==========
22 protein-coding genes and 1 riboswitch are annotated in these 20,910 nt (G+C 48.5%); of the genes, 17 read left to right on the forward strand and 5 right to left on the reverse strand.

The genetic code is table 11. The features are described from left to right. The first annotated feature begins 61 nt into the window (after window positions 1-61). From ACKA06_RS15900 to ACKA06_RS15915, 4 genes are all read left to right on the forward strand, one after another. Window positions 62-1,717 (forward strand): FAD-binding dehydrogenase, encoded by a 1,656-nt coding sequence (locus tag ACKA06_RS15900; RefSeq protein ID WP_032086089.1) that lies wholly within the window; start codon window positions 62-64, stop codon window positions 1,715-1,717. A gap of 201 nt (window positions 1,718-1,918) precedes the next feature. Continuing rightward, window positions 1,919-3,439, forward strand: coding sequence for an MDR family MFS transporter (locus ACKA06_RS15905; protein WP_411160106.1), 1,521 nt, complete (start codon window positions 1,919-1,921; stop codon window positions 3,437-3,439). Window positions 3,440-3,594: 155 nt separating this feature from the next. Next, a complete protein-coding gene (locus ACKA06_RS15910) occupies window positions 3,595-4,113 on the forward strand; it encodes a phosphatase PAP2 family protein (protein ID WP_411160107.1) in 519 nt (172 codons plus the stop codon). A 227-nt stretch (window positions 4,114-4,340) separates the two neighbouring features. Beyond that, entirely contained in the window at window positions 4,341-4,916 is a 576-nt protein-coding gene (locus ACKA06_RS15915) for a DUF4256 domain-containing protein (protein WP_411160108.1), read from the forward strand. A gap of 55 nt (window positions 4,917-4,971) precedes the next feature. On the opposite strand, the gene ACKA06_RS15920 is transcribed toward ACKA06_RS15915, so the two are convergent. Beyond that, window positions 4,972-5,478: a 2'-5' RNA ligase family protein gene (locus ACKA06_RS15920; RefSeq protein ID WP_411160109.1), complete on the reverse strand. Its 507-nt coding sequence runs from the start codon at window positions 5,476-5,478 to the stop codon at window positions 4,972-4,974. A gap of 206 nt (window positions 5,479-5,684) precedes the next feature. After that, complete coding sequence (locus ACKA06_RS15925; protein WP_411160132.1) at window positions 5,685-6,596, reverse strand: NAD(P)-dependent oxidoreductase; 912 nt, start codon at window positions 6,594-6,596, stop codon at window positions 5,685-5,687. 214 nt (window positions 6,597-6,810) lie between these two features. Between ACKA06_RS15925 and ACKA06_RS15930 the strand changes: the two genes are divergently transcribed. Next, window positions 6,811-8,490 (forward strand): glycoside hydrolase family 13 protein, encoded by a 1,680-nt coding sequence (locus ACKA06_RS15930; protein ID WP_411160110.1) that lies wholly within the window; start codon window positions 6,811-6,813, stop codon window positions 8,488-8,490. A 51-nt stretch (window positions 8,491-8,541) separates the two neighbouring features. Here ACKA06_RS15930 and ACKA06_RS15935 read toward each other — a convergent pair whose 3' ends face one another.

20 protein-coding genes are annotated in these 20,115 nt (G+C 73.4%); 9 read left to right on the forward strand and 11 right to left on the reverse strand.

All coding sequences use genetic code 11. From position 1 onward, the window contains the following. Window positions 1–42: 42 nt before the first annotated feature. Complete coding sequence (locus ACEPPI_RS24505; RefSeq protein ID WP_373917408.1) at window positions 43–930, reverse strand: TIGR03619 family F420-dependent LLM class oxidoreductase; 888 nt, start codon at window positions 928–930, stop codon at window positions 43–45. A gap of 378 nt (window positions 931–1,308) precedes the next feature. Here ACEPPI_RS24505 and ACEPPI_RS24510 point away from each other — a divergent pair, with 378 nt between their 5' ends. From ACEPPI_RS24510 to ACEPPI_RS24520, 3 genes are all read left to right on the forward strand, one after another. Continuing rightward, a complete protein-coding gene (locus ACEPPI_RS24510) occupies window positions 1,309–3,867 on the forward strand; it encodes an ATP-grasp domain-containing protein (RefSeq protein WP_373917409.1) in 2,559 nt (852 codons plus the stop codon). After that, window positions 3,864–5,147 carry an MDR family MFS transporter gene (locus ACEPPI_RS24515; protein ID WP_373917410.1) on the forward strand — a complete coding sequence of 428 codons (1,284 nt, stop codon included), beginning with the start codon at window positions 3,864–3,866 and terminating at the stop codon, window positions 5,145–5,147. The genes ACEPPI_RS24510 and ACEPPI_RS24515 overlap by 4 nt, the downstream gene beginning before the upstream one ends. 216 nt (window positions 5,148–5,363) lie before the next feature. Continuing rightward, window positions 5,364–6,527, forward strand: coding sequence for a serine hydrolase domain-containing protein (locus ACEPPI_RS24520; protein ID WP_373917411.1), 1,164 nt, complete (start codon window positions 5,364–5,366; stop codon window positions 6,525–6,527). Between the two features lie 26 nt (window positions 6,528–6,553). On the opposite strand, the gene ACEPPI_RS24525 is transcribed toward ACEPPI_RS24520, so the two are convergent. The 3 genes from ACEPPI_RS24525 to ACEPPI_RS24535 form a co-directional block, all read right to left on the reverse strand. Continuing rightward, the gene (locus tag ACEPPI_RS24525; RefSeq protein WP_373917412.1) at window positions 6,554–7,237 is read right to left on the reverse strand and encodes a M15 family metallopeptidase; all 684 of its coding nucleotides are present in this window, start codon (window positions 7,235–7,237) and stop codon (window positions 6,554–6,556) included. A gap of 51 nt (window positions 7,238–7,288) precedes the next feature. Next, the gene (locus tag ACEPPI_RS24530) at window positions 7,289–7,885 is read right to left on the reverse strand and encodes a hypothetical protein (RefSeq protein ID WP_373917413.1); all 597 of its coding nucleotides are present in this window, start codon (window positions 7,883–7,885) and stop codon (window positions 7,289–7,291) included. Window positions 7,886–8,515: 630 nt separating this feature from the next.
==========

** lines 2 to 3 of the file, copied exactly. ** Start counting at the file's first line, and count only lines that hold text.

The genetic code is table 11. The features are described from left to right. The first annotated feature begins 61 nt into the window (after window positions 1-61). From ACKA06_RS15900 to ACKA06_RS15915, 4 genes are all read left to right on the forward strand, one after another. Window positions 62-1,717 (forward strand): FAD-binding dehydrogenase, encoded by a 1,656-nt coding sequence (locus tag ACKA06_RS15900; RefSeq protein ID WP_032086089.1) that lies wholly within the window; start codon window positions 62-64, stop codon window positions 1,715-1,717. A gap of 201 nt (window positions 1,718-1,918) precedes the next feature. Continuing rightward, window positions 1,919-3,439, forward strand: coding sequence for an MDR family MFS transporter (locus ACKA06_RS15905; protein WP_411160106.1), 1,521 nt, complete (start codon window positions 1,919-1,921; stop codon window positions 3,437-3,439). Window positions 3,440-3,594: 155 nt separating this feature from the next. Next, a complete protein-coding gene (locus ACKA06_RS15910) occupies window positions 3,595-4,113 on the forward strand; it encodes a phosphatase PAP2 family protein (protein ID WP_411160107.1) in 519 nt (172 codons plus the stop codon). A 227-nt stretch (window positions 4,114-4,340) separates the two neighbouring features. Beyond that, entirely contained in the window at window positions 4,341-4,916 is a 576-nt protein-coding gene (locus ACKA06_RS15915) for a DUF4256 domain-containing protein (protein WP_411160108.1), read from the forward strand. A gap of 55 nt (window positions 4,917-4,971) precedes the next feature. On the opposite strand, the gene ACKA06_RS15920 is transcribed toward ACKA06_RS15915, so the two are convergent. Beyond that, window positions 4,972-5,478: a 2'-5' RNA ligase family protein gene (locus ACKA06_RS15920; RefSeq protein ID WP_411160109.1), complete on the reverse strand. Its 507-nt coding sequence runs from the start codon at window positions 5,476-5,478 to the stop codon at window positions 4,972-4,974. A gap of 206 nt (window positions 5,479-5,684) precedes the next feature. After that, complete coding sequence (locus ACKA06_RS15925; protein WP_411160132.1) at window positions 5,685-6,596, reverse strand: NAD(P)-dependent oxidoreductase; 912 nt, start codon at window positions 6,594-6,596, stop codon at window positions 5,685-5,687. 214 nt (window positions 6,597-6,810) lie between these two features. Between ACKA06_RS15925 and ACKA06_RS15930 the strand changes: the two genes are divergently transcribed. Next, window positions 6,811-8,490 (forward strand): glycoside hydrolase family 13 protein, encoded by a 1,680-nt coding sequence (locus ACKA06_RS15930; protein ID WP_411160110.1) that lies wholly within the window; start codon window positions 6,811-6,813, stop codon window positions 8,488-8,490. A 51-nt stretch (window positions 8,491-8,541) separates the two neighbouring features. Here ACKA06_RS15930 and ACKA06_RS15935 read toward each other — a convergent pair whose 3' ends face one another.

20 protein-coding genes are annotated in these 20,115 nt (G+C 73.4%); 9 read left to right on the forward strand and 11 right to left on the reverse strand.